Many people got a new meaning to the word "catfish" upon hearing of the hoax involving Notre Dame football star Manti Te'o.

Te'o allegedly had a girlfriend who died within hours of his grandmother's death. The girlfriend's story became part of his Heisman campaign. Te'o spoke of her repeatedly. Then it was revealed that the girlfriend never existed.

Te'o has admitted that he never met the girl; that he thought she existed on the internet.

There were all kinds of jokes about Te'o and the make believe girl friend. Everybody seemed quick to condemn and ridicule the football star.

What happened was: he was a "catfish" victim.

"Catfish" is a TV show involving virtual identities. Sometimes, as with the Te'o incidence, things go out of control and people get hurt. Doesn't this often happen with pranks?

Unfortunately, the catfish nonsense goes beyond Te'o.

Stars and Stripes, a military newspaper, reports that often soldiers are victims of catfishing.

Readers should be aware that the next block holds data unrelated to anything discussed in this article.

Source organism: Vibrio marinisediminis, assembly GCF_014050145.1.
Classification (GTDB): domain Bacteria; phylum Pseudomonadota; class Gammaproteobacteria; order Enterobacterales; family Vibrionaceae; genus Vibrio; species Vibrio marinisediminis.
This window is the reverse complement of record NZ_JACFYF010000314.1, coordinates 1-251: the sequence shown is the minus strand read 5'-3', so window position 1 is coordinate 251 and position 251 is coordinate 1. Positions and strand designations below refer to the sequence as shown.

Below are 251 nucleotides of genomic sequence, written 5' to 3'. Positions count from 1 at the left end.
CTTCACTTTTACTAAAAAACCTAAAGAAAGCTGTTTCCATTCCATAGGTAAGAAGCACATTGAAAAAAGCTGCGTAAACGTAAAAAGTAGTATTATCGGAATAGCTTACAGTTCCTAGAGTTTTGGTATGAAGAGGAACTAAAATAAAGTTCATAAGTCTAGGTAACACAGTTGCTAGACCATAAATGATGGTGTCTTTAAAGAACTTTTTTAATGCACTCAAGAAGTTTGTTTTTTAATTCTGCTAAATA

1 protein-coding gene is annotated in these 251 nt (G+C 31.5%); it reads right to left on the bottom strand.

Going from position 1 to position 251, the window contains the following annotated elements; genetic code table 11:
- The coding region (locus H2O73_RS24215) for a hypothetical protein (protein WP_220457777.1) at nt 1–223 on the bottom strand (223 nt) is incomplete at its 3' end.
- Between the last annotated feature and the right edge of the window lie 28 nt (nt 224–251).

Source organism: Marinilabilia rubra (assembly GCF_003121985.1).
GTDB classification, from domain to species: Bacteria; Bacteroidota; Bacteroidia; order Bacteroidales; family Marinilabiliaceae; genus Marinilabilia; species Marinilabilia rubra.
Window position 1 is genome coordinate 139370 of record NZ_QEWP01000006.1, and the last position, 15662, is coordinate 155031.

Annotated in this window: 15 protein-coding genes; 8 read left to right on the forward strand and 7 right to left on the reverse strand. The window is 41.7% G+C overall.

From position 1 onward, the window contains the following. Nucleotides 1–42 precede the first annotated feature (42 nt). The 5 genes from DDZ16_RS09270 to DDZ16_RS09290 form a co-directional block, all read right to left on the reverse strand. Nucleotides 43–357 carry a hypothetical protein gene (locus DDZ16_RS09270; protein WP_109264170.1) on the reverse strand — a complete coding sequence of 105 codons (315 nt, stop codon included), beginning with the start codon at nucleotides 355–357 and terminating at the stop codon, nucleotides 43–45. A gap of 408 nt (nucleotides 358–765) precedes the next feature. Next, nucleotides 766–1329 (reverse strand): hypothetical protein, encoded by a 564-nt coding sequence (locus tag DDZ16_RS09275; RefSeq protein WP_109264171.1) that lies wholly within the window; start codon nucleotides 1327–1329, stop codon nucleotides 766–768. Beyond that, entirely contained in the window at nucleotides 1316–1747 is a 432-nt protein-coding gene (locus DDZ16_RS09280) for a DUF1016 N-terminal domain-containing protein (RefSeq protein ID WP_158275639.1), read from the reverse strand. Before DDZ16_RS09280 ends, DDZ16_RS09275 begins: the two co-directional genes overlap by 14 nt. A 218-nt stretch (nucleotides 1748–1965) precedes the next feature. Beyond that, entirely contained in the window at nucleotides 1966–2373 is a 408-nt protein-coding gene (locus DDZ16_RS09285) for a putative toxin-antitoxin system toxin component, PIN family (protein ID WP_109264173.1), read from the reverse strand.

It reports that the Army's Criminal Investigative Command has been warning soldiers and others of similar cons since at least 2009.

A news release in 2009 warned that criminals were posing as members of the army on popular social networking and dating sites "in an attempt to lure unsuspecting persons into revealing personal, banking, or financial information."

In the case of Te'o, the catfishing was a prank by a friend and apparently not a bid for financial gain by the perpetrator.

The term 'catfish' originates from a 2010 documentary in which a young man built a romantic relationship with a woman he met on Facebook only to find out she was not who she said she was.

Dr. Phil writes on his Web site, "With more than 40 million men and women online looking for love, there are bound to be some scam artists out there. A 'catfish' is a person who creates a false online identity in the hopes of luring people into romantic relationships.

It's unfortunate that so many people use things like the internet for cheap kicks.

Te'o got hurt by the prank.

Military members get hurt.

One of the networks said often lawyers, doctors, and other well-educated people are often duped by catfishing.

Instead of calling it a "catfish," maybe it should be called a "sucker" scheme.

By RON GOWER

rgower@tnonline.com